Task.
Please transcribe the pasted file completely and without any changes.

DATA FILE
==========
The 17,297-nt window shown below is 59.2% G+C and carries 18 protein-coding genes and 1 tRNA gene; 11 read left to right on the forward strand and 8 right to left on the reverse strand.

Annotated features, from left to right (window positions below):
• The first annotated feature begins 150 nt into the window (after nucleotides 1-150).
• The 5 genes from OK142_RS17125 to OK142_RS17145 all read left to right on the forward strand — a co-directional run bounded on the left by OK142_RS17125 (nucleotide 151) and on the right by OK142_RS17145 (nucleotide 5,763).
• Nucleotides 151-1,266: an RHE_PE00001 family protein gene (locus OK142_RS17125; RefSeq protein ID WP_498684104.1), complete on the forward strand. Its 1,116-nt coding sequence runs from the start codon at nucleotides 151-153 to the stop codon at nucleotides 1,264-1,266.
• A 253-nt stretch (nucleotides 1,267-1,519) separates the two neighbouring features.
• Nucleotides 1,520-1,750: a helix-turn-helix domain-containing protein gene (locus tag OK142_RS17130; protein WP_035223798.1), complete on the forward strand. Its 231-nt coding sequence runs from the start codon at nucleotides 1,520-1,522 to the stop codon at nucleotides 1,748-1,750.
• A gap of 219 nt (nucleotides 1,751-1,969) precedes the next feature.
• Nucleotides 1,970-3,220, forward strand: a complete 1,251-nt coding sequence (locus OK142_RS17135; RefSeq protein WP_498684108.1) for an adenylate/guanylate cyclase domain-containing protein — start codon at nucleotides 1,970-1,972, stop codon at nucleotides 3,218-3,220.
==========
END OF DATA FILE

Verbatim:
The 17,297-nt window shown below is 59.2% G+C and carries 18 protein-coding genes and 1 tRNA gene; 11 read left to right on the forward strand and 8 right to left on the reverse strand.

Annotated features, from left to right (window positions below):
• The first annotated feature begins 150 nt into the window (after nucleotides 1-150).
• The 5 genes from OK142_RS17125 to OK142_RS17145 all read left to right on the forward strand — a co-directional run bounded on the left by OK142_RS17125 (nucleotide 151) and on the right by OK142_RS17145 (nucleotide 5,763).
• Nucleotides 151-1,266: an RHE_PE00001 family protein gene (locus OK142_RS17125; RefSeq protein ID WP_498684104.1), complete on the forward strand. Its 1,116-nt coding sequence runs from the start codon at nucleotides 151-153 to the stop codon at nucleotides 1,264-1,266.
• A 253-nt stretch (nucleotides 1,267-1,519) separates the two neighbouring features.
• Nucleotides 1,520-1,750: a helix-turn-helix domain-containing protein gene (locus tag OK142_RS17130; protein WP_035223798.1), complete on the forward strand. Its 231-nt coding sequence runs from the start codon at nucleotides 1,520-1,522 to the stop codon at nucleotides 1,748-1,750.
• A gap of 219 nt (nucleotides 1,751-1,969) precedes the next feature.
• Nucleotides 1,970-3,220, forward strand: a complete 1,251-nt coding sequence (locus OK142_RS17135; RefSeq protein WP_498684108.1) for an adenylate/guanylate cyclase domain-containing protein — start codon at nucleotides 1,970-1,972, stop codon at nucleotides 3,218-3,220.